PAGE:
Saturday, May 25, 2024

Gay guys rule the apocalypse. With “Knock at the Cabin,” the latest from M. Night Shyamalan, and the “Long, Long Time” chapter of the zombie plague video-game-turned-HBO series “The Last of Us,” this fact can be now be officially confirmed. It’s a good thing too, because they’re the most interesting, fully formed players on screen – the only reason the series maintains an edge and that “Cabin” is more than just an outré M. Night “Twilight Zone”-inspired curio.

Since breaking in with “The Sixth Sense” in 1999, Shyamalan has largely made his buck with misdirection plot pivots that sometimes deliver (“Unbreakable” and “The Village”) and other times fall down woefully (“The Happening” and “Lady in the Water”). We won’t talk about some very bad departures from the format – okay, we will: the inert “After Earth” (2013) and inept “The Last Airbender” (2010) – but Shyamalan got back on track with the creepy grandparent thriller “The Visit” (2015) and the concluding chapters to his “Unbreakable” trilogy, “Split” (2016, in which James McAvoy is so good) and “Glass” (2019).“Old,” the 2021 film about a resort island where the aging process goes haywire, had promise and an excellent ensemble (Alex Wolff, Vicky Krieps and Gael García Bernal), but wasn’t quite top-shelf Shyamalan. “Knock at the Cabin” is a bit more the same. It starts with a couple (Jonathan Groff and Ben Aldridge) and their adopted daughter, Wen (Kristen Cui), glamping at the woodsy structure of the title. Musty odors and squeaky screen doors this is not, with a spacious main room replete with a central fireplace, flat-screen TVs and columns of stately bookshelves nearly worthy of comparison to the square-jawed angularity of the dads, Eric (Groff, from the excellent “Mindhunter” series) and the rugged Andrew (Aldridge, of “Fleabag”). 

The vacation gets interrupted when Dave Bautista‘s hulking Leonard encounters Wen out catching grasshoppers and demands to speak to her fathers. Leonard’s got three friends, Redmond (Rupert Grint, very far from his ”Harry Potter” days), Sabrina (Nikki Amuka-Bird, “Persuasion”) and Adriane (Abby Quinn, “Torn Hearts”), a teacher, construction worker, nurse and a cook who come with garish homemade weapons. They share a vision of the world ending, and after tying up the dads home-invasion style (think “The Strangers” or “Funny Games”) give the dads and Wen an ultimatum: Choose one of the three to sacrifice to save the world. Are these four ostensible horsemen of the apocalypse crazy? And if not, why is god, Satan or an alien power giving us the mandate now?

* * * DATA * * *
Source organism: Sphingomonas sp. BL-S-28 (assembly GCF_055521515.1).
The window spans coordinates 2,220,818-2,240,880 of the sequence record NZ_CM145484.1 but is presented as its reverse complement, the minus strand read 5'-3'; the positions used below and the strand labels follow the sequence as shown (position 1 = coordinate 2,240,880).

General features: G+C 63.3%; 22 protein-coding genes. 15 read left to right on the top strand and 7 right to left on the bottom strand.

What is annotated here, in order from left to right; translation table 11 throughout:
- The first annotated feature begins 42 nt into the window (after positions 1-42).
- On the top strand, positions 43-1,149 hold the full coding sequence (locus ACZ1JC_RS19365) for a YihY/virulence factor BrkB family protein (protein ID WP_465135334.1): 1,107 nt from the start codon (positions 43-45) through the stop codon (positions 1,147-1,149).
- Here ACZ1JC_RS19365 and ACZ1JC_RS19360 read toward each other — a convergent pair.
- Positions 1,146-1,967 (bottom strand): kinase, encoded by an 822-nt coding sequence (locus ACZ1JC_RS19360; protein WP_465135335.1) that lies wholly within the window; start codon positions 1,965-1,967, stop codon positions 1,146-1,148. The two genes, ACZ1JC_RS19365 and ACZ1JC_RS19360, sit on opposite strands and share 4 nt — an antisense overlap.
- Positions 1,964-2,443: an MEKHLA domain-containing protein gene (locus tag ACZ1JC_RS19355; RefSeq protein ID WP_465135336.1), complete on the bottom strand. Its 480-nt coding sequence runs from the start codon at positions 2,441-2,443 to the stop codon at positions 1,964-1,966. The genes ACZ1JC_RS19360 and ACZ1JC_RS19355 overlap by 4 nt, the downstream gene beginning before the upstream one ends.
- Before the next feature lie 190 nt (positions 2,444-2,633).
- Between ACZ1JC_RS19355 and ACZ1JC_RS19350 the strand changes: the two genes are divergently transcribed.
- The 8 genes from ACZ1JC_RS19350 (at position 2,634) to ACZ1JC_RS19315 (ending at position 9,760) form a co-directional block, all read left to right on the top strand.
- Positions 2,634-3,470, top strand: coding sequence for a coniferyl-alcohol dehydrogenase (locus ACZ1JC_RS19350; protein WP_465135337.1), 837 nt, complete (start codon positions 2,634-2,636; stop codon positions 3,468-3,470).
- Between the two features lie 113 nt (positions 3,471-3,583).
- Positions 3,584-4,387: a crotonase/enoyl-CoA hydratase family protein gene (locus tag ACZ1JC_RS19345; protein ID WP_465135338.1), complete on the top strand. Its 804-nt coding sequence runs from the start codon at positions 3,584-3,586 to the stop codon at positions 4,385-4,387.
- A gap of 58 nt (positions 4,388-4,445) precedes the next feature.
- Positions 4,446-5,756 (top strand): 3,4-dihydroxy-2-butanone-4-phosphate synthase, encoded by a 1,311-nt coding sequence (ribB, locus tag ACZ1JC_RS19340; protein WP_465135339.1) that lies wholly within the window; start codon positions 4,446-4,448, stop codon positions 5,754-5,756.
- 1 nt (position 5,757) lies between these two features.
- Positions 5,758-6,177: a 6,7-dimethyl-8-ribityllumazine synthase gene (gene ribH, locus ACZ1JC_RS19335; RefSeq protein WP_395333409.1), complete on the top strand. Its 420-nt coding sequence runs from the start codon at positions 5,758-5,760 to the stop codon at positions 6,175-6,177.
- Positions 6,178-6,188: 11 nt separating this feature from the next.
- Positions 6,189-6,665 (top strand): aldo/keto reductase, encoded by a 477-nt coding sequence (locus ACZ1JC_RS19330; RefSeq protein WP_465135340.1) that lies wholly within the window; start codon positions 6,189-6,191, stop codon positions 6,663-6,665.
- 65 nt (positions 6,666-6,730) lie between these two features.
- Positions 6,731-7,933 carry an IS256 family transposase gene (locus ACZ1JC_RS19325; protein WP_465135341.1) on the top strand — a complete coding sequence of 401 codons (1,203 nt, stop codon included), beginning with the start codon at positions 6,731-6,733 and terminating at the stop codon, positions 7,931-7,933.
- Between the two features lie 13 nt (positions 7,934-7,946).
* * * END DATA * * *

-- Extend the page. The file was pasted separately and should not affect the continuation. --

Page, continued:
Reports on those televisions show tsunamis consuming beaches, planes falling from the sky and worse. Time is ticking down and a decision must be made, but there are rules: The four can’t harm the three – and don’t want to – but can restrain them. And one of the four must pay in flesh at the top of each hour if a decision isn’t made, enforced by the others with those ghoulish weapons. The film, based on Boston-area author and teacher Paul Tremblay‘s 2018 novel “The Cabin at the End of the World,” becomes something of a stage play rooted in one locale, similar to Daren Aronofsky’s “The Whale,” and quite cyclical – nearly running out of gas before the final frame. What keeps it going are the performances by Groff, Aldrich and the scene-grabbing Cui, the humanity of their tribe delineated by touching flashbacks of how they came to be, cleft lip and all, the slow-emerging profiles of the four at the door and some awkward yet interesting veers into homophobia as a possible agent in the mix. 

Religious overtones and bigger themes feel tacked on and the final resolution feels like a plop in a lake, but hey, the dads and Wen are a fun lot to spend time with, be it woodsy recreation, cataloging nature or battling the evils of the universe to absolve all of humankind.


Cambridge writer Tom Meek’s reviews, essays, short stories and articles have appeared in WBUR’s The ARTery, The Boston Phoenix, The Boston Globe, The Rumpus, The Charleston City Paper and SLAB literary journal. Tom is also a member of the Boston Society of Film Critics and rides his bike everywhere.